Friedman considers insourcing to be flattener number eight, because it allows small companies to compete like major supply-chain companies. Insourcing refers to hiring another company to handle a company's supply chain. UPS is the major supplier for insourcing services in the United States. Friedman believes that insourcing flattens in three ways: by letting little companies compete in the global market; by dissolving barriers between companies; and by standardizing business practices across companies.
Finally, Friedman looks at a group of flatteners that he refers to as the steroids. These are small flatteners that have the effect of amplifying the other flatteners. Mobile steroids are those technologies allowing people to work in non-traditional environments and include cellular phones, laptops, and wireless internet access. Personal steroids are those things that give power to the individual, and include personal computers, search engines, and peer-to-peer file sharing. While these flatteners are not powerful enough to change the world on their own, they certainly impact how the larger flatteners can change the world.
After discussing flatteners, Friedman discusses how the flatteners converged, not only with each other but also with global social and political changes to help create modern society. All of the flatteners were important, but they may not have been able to achieve today's modern, global society if they had not occurred at the same time. Friedman refers to this combination of elements as Convergence I. Friedman thinks that the global platform is so critical that, "Wealth and power will increasingly accrue to those countries, companies, individuals, universities, and groups who get three basic things right: the infrastructure to connect with this flat-world platform, the education to get more of their people innovating on, working off of, and tapping into this platform, and, finally, the governance to get the best out of this platform and cushion its worst side effects" (2007, p. 205). Friedman believes that Convergence II is when business practices caught up with the emerging global platform, which did not occur immediately. Convergence III was based on demographics; in the 1990s several countries with large populations of young people, which had previously been confined to local economies, opened themselves up to participate in the global economy. These countries included China and much of Central Asia, India, Russia and much of Eastern Europe, and most of Latin America, and it meant an additional 1.5 billion participants in the global economy.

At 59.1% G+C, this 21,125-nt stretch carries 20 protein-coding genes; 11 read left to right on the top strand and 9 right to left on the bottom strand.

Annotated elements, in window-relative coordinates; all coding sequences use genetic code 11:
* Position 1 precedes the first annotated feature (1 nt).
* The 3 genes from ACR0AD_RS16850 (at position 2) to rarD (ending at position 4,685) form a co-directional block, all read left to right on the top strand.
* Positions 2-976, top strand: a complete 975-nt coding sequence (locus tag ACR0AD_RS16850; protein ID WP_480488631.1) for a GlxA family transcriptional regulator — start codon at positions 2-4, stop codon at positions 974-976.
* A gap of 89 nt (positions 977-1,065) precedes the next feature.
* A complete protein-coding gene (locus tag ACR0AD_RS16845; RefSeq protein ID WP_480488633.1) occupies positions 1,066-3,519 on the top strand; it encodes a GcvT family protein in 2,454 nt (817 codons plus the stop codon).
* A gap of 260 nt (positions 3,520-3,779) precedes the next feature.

In the final part of his book, Friedman discusses how globalization will impact the American economy. Friedman makes it clear that the West, particularly the United States, is losing its ability to dominate the world economy. While he does not see this loss as something inherently negative because flattening can be beneficial for so many people, he does see it as something for which Westerners need to prepare themselves. Flattening has created an environment where products, services, and labor are cheaper. This has actually resulted in middle class people having an increased buying power. However, as work continues to be sent to other countries, it also means that these same people will most likely face reduced wages and/or job opportunities. Friedman is alarmed by the complacency he sees in the West, especially in the United States, where many take economic dominance as a right. He urges Americans to realize that academic, political, and economic changes are necessary for the United States to remain vital in the emerging global economy.
Friedman does a very good job of explaining how the economy has become global and the possible impacts of that economy. At the time he wrote his book, it might have been possible to dismiss some of his concerns that the West was going to lose its economic dominance. However, since 2007, the world has undergone a tremendous recession, with several Western governments literally becoming bankrupt. Though the United States remains a major economic player in the global economy, China's emerging economic dominance cannot be ignored. In fact, it will be interesting to see if economic recovery is possible or if this economic distress that the West is currently experiencing is not really a recession, but is instead actually a reflection of the changing global economic conditions.